Don't mix rights for 40% revenue return with development allocation, says Kitingan

KOTA KINABALU: Gabungan Rakyat Sabah (GRS) leaders are raising concerns about the federal government's delay in fulfilling the Malaysia Agreement 1963, especially in regard to the 40% return of revenue from the state.

Sabah STAR president Datuk Seri Dr Jeffrey Kitingan and Parti Usno president Tan Sri Pandikar Amin said that the federal leaders failed to understand the state's right for the federal government to return 40% of revenue from Sabah under the Constitution.

Kitingan said the Federal government was mixing development allocation and its constitutional right to the 40% revenue return from Sabah.

"It is not the same thing. The fact is that 40% is an entitled revenue right and is different from the federal development allocation," he told reporters after launching the Zone 2 GRS Wanita roadshow here on Sunday (Dec 10).

He was commenting on the Prime Minister's statement on Thursday (Dec 7) that Sabah people should be thankful that the state received more development allocation of RM6.6bil and that the unity government had done more than any previous government.

"Revenue rights are very basic and should not even be negotiated. This is a constitutional right, we must claim and not negotiate.

"As to how much to pay, it depends on two things, including the financial position of the federal government and the state financial needs, which are very critical," he said, adding that Sabah's basic amenities like water and electricity needed to be resolved among others.

"We are not taking the federal government's money or that of any other states. It is our money, they just have to return based on the formula," he said.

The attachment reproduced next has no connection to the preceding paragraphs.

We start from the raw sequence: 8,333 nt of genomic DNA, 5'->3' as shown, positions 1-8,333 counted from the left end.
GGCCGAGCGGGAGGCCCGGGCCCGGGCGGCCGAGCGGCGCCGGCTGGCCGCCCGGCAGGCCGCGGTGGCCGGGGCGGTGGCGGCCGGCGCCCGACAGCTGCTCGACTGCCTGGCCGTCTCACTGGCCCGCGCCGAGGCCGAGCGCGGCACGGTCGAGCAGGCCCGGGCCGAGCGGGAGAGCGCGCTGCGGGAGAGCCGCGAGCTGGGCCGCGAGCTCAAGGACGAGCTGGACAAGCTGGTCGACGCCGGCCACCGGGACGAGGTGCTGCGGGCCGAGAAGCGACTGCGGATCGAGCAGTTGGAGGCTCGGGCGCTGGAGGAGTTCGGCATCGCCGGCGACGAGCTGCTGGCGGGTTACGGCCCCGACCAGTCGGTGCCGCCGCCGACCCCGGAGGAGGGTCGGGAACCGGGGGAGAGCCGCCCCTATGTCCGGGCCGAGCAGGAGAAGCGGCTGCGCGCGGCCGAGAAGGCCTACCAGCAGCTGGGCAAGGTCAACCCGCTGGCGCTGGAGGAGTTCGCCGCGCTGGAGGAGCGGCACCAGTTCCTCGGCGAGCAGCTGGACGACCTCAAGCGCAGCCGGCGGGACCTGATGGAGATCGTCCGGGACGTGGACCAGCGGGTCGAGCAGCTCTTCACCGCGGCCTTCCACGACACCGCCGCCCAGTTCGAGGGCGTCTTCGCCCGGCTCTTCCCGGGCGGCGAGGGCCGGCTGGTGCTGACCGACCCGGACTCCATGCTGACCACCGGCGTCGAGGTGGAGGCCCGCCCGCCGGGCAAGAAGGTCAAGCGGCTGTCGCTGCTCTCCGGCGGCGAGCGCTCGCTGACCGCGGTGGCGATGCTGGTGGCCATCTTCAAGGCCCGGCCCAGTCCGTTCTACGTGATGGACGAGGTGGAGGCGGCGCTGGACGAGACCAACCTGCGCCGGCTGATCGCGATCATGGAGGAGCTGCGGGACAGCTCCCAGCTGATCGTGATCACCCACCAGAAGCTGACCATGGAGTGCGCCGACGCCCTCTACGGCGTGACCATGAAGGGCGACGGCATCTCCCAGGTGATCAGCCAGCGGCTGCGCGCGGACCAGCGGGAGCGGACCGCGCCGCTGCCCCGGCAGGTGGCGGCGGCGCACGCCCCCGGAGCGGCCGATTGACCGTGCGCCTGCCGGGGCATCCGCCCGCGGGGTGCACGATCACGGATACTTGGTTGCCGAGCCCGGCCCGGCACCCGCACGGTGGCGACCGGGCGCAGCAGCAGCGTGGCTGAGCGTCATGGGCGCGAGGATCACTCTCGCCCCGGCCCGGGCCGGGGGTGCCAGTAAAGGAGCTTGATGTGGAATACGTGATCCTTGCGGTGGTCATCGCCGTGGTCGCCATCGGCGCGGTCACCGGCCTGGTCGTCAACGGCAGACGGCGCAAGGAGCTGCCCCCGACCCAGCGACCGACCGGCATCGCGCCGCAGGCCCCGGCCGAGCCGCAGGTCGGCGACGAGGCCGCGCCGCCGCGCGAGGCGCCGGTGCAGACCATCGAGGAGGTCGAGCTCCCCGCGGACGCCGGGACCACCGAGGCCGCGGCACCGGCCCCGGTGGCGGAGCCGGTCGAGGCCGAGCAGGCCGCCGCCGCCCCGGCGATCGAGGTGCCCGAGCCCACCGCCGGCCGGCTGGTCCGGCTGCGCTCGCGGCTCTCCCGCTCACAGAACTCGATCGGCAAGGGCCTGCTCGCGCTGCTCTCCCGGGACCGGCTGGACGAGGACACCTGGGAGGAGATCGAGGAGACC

However, he said the State government accepted the interim payment of RM300mil but wants the mechanism for returning the state's 40% revenue resolved by next year.

Kitingan, who is deputy chief minister, also said that even for the federal budget allocation, Sabah and Sarawak only got about 13% of the annual allocation.

"We have no development compared to peninsular Malaysia, although we have more potential to be developed as peninsular Malaysia is almost at the peak," he added.

Pandikar said that the delays were because many lawmakers did not know the details of the Malaysia Agreement 1963 (MA63).

"When we made the requests, some of them looked at us in amazement. If they understand that process, they will respect our opinion," he said, adding that there were enough documents from the MA63, the Inter-Governmental Committee Report, Cobbold Commission and 20 Points on the formation of Malaysia.

Pandikar said leaders in Peninsular Malaysia are responsible for understanding the commitments of past Malaya leaders and why Sabah, Sarawak and Singapore joined the formation of Malaysia.

"What is so difficult in interpreting Article 112D, to understand Schedule 10, to understand the 20 Points?

"During our fact-finding trip on MA63 to London, I came across a file that stated at that time, Sabah was adamant about not compromising on the issue of taxes and stressed that the right belongs to the state," he added.

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